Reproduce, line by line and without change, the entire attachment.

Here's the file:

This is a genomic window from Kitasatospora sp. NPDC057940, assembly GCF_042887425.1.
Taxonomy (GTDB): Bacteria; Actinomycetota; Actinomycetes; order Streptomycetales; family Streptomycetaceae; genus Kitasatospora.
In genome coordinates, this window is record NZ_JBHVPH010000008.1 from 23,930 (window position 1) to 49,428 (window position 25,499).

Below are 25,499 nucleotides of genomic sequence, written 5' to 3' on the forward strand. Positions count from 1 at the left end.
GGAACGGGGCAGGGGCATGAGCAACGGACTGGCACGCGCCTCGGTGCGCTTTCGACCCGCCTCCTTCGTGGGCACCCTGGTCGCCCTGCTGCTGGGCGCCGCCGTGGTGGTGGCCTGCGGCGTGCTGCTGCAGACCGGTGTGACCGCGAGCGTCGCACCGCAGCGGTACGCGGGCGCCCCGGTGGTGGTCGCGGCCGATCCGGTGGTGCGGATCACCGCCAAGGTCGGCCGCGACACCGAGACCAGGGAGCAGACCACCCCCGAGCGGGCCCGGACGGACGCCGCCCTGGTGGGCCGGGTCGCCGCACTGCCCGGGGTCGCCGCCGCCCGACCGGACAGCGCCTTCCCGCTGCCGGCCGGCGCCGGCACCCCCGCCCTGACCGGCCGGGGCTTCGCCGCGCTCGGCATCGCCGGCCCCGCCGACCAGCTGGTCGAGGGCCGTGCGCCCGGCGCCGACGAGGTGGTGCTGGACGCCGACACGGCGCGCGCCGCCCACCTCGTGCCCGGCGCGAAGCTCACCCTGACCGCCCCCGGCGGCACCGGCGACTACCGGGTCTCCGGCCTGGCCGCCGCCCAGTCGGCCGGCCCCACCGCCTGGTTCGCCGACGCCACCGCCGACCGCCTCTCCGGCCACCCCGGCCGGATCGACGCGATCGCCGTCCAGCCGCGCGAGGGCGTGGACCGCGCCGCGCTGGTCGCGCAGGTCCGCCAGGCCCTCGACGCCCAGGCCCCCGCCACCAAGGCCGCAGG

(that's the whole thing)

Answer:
This is a genomic window from Kitasatospora sp. NPDC057940, assembly GCF_042887425.1.
Taxonomy (GTDB): Bacteria; Actinomycetota; Actinomycetes; order Streptomycetales; family Streptomycetaceae; genus Kitasatospora.
In genome coordinates, this window is record NZ_JBHVPH010000008.1 from 23,930 (window position 1) to 49,428 (window position 25,499).

Below are 25,499 nucleotides of genomic sequence, written 5' to 3' on the forward strand. Positions count from 1 at the left end.
GGAACGGGGCAGGGGCATGAGCAACGGACTGGCACGCGCCTCGGTGCGCTTTCGACCCGCCTCCTTCGTGGGCACCCTGGTCGCCCTGCTGCTGGGCGCCGCCGTGGTGGTGGCCTGCGGCGTGCTGCTGCAGACCGGTGTGACCGCGAGCGTCGCACCGCAGCGGTACGCGGGCGCCCCGGTGGTGGTCGCGGCCGATCCGGTGGTGCGGATCACCGCCAAGGTCGGCCGCGACACCGAGACCAGGGAGCAGACCACCCCCGAGCGGGCCCGGACGGACGCCGCCCTGGTGGGCCGGGTCGCCGCACTGCCCGGGGTCGCCGCCGCCCGACCGGACAGCGCCTTCCCGCTGCCGGCCGGCGCCGGCACCCCCGCCCTGACCGGCCGGGGCTTCGCCGCGCTCGGCATCGCCGGCCCCGCCGACCAGCTGGTCGAGGGCCGTGCGCCCGGCGCCGACGAGGTGGTGCTGGACGCCGACACGGCGCGCGCCGCCCACCTCGTGCCCGGCGCGAAGCTCACCCTGACCGCCCCCGGCGGCACCGGCGACTACCGGGTCTCCGGCCTGGCCGCCGCCCAGTCGGCCGGCCCCACCGCCTGGTTCGCCGACGCCACCGCCGACCGCCTCTCCGGCCACCCCGGCCGGATCGACGCGATCGCCGTCCAGCCGCGCGAGGGCGTGGACCGCGCCGCGCTGGTCGCGCAGGTCCGCCAGGCCCTCGACGCCCAGGCCCCCGCCACCAAGGCCGCAGG